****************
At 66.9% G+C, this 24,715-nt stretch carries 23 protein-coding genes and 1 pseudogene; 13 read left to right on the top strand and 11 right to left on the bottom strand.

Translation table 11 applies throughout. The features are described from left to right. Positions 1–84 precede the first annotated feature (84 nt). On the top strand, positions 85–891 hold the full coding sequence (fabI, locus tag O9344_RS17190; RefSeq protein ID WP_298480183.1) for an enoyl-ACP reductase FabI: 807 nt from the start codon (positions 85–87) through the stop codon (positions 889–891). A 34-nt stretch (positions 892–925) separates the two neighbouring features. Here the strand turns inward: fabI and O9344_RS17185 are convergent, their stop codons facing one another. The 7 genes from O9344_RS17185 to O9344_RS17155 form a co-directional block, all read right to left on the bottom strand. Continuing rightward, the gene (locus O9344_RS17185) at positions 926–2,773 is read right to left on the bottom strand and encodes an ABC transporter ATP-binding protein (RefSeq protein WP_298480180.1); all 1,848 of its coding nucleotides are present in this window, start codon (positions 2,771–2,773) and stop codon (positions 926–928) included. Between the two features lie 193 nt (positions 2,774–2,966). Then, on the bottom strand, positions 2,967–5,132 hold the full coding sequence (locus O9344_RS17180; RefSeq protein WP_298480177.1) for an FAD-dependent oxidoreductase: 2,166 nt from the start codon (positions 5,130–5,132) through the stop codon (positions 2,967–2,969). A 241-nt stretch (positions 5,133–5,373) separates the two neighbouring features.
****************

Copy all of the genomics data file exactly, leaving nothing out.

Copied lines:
At 66.9% G+C, this 24,715-nt stretch carries 23 protein-coding genes and 1 pseudogene; 13 read left to right on the top strand and 11 right to left on the bottom strand.

Translation table 11 applies throughout. The features are described from left to right. Positions 1–84 precede the first annotated feature (84 nt). On the top strand, positions 85–891 hold the full coding sequence (fabI, locus tag O9344_RS17190; RefSeq protein ID WP_298480183.1) for an enoyl-ACP reductase FabI: 807 nt from the start codon (positions 85–87) through the stop codon (positions 889–891). A 34-nt stretch (positions 892–925) separates the two neighbouring features. Here the strand turns inward: fabI and O9344_RS17185 are convergent, their stop codons facing one another. The 7 genes from O9344_RS17185 to O9344_RS17155 form a co-directional block, all read right to left on the bottom strand. Continuing rightward, the gene (locus O9344_RS17185) at positions 926–2,773 is read right to left on the bottom strand and encodes an ABC transporter ATP-binding protein (RefSeq protein WP_298480180.1); all 1,848 of its coding nucleotides are present in this window, start codon (positions 2,771–2,773) and stop codon (positions 926–928) included. Between the two features lie 193 nt (positions 2,774–2,966). Then, on the bottom strand, positions 2,967–5,132 hold the full coding sequence (locus O9344_RS17180; RefSeq protein WP_298480177.1) for an FAD-dependent oxidoreductase: 2,166 nt from the start codon (positions 5,130–5,132) through the stop codon (positions 2,967–2,969). A 241-nt stretch (positions 5,133–5,373) separates the two neighbouring features.